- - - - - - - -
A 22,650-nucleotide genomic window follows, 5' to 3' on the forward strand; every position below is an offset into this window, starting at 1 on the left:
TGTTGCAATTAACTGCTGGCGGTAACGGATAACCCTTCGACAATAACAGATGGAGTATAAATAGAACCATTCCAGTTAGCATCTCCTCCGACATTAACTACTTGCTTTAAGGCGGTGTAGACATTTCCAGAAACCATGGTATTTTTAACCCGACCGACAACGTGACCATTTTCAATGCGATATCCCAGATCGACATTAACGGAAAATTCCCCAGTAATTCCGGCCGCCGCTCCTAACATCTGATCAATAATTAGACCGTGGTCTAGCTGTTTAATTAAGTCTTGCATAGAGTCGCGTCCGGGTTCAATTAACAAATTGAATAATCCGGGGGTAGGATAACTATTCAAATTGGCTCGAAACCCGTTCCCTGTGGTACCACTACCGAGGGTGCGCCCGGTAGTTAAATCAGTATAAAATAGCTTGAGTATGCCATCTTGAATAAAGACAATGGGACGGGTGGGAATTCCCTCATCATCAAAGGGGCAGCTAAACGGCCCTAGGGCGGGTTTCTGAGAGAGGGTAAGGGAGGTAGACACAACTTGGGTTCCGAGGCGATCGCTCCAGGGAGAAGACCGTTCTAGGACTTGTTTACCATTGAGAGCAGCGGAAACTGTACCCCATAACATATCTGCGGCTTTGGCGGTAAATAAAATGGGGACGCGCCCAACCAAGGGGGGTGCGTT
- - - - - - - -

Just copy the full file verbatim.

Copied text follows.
A 22,650-nucleotide genomic window follows, 5' to 3' on the forward strand; every position below is an offset into this window, starting at 1 on the left:
TGTTGCAATTAACTGCTGGCGGTAACGGATAACCCTTCGACAATAACAGATGGAGTATAAATAGAACCATTCCAGTTAGCATCTCCTCCGACATTAACTACTTGCTTTAAGGCGGTGTAGACATTTCCAGAAACCATGGTATTTTTAACCCGACCGACAACGTGACCATTTTCAATGCGATATCCCAGATCGACATTAACGGAAAATTCCCCAGTAATTCCGGCCGCCGCTCCTAACATCTGATCAATAATTAGACCGTGGTCTAGCTGTTTAATTAAGTCTTGCATAGAGTCGCGTCCGGGTTCAATTAACAAATTGAATAATCCGGGGGTAGGATAACTATTCAAATTGGCTCGAAACCCGTTCCCTGTGGTACCACTACCGAGGGTGCGCCCGGTAGTTAAATCAGTATAAAATAGCTTGAGTATGCCATCTTGAATAAAGACAATGGGACGGGTGGGAATTCCCTCATCATCAAAGGGGCAGCTAAACGGCCCTAGGGCGGGTTTCTGAGAGAGGGTAAGGGAGGTAGACACAACTTGGGTTCCGAGGCGATCGCTCCAGGGAGAAGACCGTTCTAGGACTTGTTTACCATTGAGAGCAGCGGAAACTGTACCCCATAACATATCTGCGGCTTTGGCGGTAAATAAAATGGGGACGCGCCCAACCAAGGGGGGTGCGTT